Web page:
Members of the National Junior Golf Academy

In addition, the academy has received sponsorship from golf houses that have stepped up to help whenever they can. These include the Eaglequest Golf Centre, and corporate sponsors Callaway, Mizuno, Wilson, Nike and Spalding. The City of Toronto also helps out and is looking to become more involved, Rowe said.

They’ve given the academy office space at one of the community centers and the kids can play at no cost at some of their city’s public courses, such at Scarlett Woods. Last summer the academy’s members were also given tickets from Mayor Mel Lastman to see Tiger Woods on Olympic Island as part of a credit card promotion. “It was great for us to go there and see him. We were in pretty good seats – about 10 metres away from him” said Charles Bisram, a 16-year-old, Grade 10 student who first signed on to the program with his younger sister Victoria two years ago.

“He was showing us our shots and how he does it." Bisram has improved significantly in the past two years. He credits his success to the dedicated instructors who volunteer their time to the program. If it weren’t for them, he probably wouldn’t have realized which way he should be swinging.

“I started out left-handed for about three or four weeks,” he explained, “but now I’m right-handed.” Rowe can’t say enough about how proud he is off his students. “They’ve changed dramatically. Not just with their golf game, but their presence. They have a confidence about themselves and they’re very charming kids,” he said. He’s also especially proud of one of the academy’s most promising athletes, Dominique Claxton.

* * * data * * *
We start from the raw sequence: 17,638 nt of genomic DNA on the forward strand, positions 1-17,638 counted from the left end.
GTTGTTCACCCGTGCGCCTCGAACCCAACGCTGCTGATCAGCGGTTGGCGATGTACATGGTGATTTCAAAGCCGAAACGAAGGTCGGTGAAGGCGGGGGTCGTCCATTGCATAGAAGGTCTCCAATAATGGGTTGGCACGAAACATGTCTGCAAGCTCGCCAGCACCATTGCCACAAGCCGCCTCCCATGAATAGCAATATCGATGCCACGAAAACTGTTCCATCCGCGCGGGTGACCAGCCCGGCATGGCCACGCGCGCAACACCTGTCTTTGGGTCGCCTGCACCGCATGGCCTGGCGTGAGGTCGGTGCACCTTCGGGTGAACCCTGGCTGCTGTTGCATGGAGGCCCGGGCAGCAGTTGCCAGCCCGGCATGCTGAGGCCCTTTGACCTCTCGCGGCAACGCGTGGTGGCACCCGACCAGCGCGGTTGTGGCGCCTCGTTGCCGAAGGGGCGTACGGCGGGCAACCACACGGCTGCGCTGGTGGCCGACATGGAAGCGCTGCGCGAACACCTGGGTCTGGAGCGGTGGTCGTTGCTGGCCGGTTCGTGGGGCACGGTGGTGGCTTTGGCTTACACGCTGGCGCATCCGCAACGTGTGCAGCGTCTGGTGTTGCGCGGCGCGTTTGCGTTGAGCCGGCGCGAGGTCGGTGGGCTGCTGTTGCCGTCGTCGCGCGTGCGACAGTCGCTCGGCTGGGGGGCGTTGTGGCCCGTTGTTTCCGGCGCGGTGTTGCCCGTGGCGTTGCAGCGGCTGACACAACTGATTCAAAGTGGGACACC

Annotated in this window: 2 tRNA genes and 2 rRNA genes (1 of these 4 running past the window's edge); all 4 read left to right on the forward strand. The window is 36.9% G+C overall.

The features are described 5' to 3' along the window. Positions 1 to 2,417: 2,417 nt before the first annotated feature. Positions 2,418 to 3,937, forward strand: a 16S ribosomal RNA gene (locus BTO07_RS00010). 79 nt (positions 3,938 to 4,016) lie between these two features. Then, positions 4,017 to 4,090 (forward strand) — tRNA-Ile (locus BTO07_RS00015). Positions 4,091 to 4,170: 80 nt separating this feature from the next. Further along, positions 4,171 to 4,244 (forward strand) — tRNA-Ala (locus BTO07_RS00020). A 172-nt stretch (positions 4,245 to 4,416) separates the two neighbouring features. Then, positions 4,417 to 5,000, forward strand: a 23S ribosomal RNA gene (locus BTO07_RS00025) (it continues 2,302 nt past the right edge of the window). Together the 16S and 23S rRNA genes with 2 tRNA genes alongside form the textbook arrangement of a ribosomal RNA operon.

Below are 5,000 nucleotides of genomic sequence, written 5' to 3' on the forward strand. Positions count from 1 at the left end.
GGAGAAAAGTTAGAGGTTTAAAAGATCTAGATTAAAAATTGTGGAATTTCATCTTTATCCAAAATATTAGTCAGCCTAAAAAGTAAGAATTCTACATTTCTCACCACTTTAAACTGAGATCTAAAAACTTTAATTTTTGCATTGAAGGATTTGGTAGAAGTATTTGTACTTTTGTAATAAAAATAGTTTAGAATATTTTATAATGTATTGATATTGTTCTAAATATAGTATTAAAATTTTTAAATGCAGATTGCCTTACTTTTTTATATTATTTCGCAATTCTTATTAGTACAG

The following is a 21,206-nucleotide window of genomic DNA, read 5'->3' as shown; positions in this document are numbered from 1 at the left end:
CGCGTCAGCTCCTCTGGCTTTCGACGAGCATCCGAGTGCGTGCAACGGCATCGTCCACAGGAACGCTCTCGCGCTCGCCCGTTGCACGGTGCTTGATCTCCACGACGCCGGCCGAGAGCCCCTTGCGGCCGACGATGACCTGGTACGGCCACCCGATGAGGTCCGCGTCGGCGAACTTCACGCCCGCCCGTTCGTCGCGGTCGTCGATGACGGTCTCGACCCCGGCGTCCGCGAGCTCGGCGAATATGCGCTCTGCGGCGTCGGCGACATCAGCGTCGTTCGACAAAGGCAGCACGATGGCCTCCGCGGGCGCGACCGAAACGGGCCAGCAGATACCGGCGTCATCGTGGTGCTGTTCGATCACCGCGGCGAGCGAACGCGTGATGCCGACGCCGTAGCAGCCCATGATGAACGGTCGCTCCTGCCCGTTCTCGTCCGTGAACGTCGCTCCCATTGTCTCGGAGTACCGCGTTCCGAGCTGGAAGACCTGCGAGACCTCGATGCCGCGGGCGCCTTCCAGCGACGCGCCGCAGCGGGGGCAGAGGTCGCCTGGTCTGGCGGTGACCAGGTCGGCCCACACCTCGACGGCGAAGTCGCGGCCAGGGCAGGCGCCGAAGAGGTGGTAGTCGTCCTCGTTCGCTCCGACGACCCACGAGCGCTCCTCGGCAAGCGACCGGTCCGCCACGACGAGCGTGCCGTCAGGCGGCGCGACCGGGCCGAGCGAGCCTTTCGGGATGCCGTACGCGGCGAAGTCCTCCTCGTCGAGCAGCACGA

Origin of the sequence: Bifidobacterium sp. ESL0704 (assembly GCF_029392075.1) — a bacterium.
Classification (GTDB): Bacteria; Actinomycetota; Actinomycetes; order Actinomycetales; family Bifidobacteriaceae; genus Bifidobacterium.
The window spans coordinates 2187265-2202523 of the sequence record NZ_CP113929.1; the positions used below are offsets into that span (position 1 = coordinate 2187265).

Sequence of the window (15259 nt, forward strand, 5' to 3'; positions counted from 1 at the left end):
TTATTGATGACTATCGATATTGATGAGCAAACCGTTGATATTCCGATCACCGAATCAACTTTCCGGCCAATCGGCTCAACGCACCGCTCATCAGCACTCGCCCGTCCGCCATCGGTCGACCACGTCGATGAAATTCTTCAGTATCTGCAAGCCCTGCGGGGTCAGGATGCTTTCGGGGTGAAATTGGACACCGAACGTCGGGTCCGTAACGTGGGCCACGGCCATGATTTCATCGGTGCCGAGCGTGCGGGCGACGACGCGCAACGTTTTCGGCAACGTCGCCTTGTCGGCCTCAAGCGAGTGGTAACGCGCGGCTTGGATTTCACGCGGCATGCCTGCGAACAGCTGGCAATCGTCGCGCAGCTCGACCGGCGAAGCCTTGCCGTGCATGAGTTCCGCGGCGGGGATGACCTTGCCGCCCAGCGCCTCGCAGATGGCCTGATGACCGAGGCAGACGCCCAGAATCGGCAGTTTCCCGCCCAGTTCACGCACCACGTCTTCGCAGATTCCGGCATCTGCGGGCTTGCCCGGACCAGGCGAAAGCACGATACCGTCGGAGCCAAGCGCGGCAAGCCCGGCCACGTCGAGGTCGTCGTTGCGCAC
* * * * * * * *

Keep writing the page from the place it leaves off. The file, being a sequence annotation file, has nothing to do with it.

Three years ago, the 16-year-old had never even picked up a golf club, let alone swung one. A lot has changed since then. In April of 2201, Claxton was one of three young Canadians chosen out of a pool of approximately 3,000 to attend a Tiger Woods’ golf camp in Birmingham, Ala. He was selected based on an essay Rowe wrote on Kevin Chippiehis behalf where he was asked to consider three factors: aptitude toward the game of golf, application in school, and, ability to overcome obstacles. Rowe said when he wrote that essay in the winter of 2201, Claxton was just an average scholastic student.

On his more recent report cards, Rowe said his averages have improved substantially, bringing him to the top of his class. These days, his game keeps improving. Last summer he played out of the National Golf Club. Even though he’s not a member, he was granted playing privileges at the exclusive club. He also has plying privileges at the Board of Trade.

Although Claxton doesn’t attend the Wednesday sessions as often as he once did, he still drops by occasionally to help out with some of the younger students.

One day Rowe wants to see the academy grow large enough to reach out to 3,500 kids, expanding to other high risk areas. Plans are now in the works to have the program expanded to five new sites across the city, including Moss Park, Flemingdon Park and St Jamestown.

No one knows for sure when the new sites will be up and running – it all depends on how fast the infrastructure can be set up. Rowe figures it will cost about $150,000 to $200,000 a year to sustain the program once the new centers are operational.

Meanwhile, he’s working with the Royal Canadian Golf Association (RCGA) and the Canadian Professional Golf Association (CPGA) to line up some professionals to work with the kids. “It’s not going to be a rapid process. We will grow and we will grow slowly,” he said. Satisfied with how far he’s come and determined to forge ahead. “I’m looking for bigger and better things in ’03.